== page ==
David Bourget (Western Ontario)
David Chalmers (ANU, NYU)
Rafael De Clercq
Ezio Di Nucci
Jonathan Jenkins Ichikawa
Jack Alan Reynolds
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Oxford University Press (2004)
Isaac Levi's new book develops further his pioneering work in formal epistemology, focusing on the problem of belief contraction, or how rationally to relinquish old beliefs. Levi offers the most penetrating analysis to date of this key question in epistemology, offering a completely new solution and explaining its relation to his earlier proposals. He mounts an argument in favor of the thesis that contracting a state of belief by giving up specific beliefs is to be evaluated in terms of the value of the information lost by doing so. The rationale aims to be thoroughly decision theoretic. Levi spells out his goals and shows that certain types of recommendations are obtained if one seeks to promote these goals. He compares his approach to his earlier account of inductive expansion. The recommendations are for "mild contractions." These are formally the same as the "severe withdrawals" considered by Pagnucco and Rott. The rationale, however, is different. A critical part of the book concerns the elaboration of these differences. The results are relevant to accounts of the conditions under which it is legitimate to cease believing and to accounts of conditionals. Mild Contraction will be of great interest to all specialists in belief revision theory and to many students of formal epistemology, philosophy of science, and pragmatism.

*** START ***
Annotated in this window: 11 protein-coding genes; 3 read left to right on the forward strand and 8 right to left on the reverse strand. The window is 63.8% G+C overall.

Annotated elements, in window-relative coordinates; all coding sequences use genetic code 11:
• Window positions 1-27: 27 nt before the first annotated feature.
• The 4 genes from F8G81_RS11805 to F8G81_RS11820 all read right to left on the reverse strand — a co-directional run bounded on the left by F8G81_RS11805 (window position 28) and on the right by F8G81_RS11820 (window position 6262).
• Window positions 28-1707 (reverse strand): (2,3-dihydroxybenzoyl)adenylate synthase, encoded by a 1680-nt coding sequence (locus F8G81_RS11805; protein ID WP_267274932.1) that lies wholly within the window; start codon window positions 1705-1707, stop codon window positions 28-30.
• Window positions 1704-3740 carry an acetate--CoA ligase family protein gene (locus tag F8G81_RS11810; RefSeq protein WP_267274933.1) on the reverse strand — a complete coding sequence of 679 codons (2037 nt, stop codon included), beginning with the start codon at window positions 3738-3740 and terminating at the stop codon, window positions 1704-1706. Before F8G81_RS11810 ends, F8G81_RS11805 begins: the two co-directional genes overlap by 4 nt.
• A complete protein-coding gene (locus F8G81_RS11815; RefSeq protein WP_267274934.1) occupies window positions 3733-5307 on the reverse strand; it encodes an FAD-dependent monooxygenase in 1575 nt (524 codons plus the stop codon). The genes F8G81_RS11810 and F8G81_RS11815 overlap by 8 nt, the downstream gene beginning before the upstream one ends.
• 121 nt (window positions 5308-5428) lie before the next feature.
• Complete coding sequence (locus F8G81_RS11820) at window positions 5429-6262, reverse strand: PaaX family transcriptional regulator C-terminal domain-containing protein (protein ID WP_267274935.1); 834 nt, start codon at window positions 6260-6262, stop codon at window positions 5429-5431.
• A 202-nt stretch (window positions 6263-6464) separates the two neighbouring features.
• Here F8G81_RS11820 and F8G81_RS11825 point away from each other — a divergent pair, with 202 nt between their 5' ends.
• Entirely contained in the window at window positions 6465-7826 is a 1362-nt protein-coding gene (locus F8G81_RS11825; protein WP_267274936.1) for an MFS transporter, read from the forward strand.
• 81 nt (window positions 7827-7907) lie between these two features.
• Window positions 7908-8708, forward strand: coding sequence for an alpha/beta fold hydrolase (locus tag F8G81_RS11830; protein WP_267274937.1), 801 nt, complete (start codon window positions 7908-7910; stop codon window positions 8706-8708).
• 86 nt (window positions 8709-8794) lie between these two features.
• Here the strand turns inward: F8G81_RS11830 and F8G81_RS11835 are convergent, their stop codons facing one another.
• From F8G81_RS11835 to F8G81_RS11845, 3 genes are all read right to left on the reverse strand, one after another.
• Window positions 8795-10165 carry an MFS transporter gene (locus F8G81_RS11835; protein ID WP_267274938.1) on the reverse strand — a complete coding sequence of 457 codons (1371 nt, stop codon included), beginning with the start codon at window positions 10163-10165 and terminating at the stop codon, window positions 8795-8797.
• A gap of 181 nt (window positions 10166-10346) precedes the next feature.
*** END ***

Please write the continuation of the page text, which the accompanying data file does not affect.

|Keywords||Belief and doubt Knowledge, Theory of Decision making|
|Categories||categorize this paper)|
|Buy the book||$35.42 used (68% off) $85.00 new (23% off) $110.00 direct from Amazon Amazon page|
|Call number||BD215.L46 2004|
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Citations of this work BETA
John Hawthorne, Daniel Rothschild & Levi Spectre (2016). Belief is Weak. Philosophical Studies 173 (5):1393-1404.
Gregory Wheeler & Marco Alberti (2011). NO Revision and NO Contraction. Minds and Machines 21 (3):411-430.
John Cantwell (2008). Indicative Conditionals:Factual or Epistemic? Studia Logica 88 (1):157 - 194.
Hans Rott (2009). Degrees All the Way Down: Beliefs, Non-Beliefs and Disbeliefs. In Franz Huber & Christoph Schmidt-Petri (eds.), Degrees of Belief. Springer 301--339.
Emmanuel J. Genot (2009). The Game of Inquiry: The Interrogative Approach to Inquiry and Belief Revision Theory. Synthese 171 (2):271-289.
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StephenMurray Glaister (2000). Recovery Recovered. Journal of Philosophical Logic 29 (2):171-206.
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Isaac Levi (1991). The Fixation of Belief and its Undoing: Changing Beliefs Through Inquiry. Cambridge University Press.
André Fuhrmann (2006). Mild Contraction: Evaluating Loss of Informational Value Due to Loss of Belief. Journal of Philosophy 103 (11):587-591.
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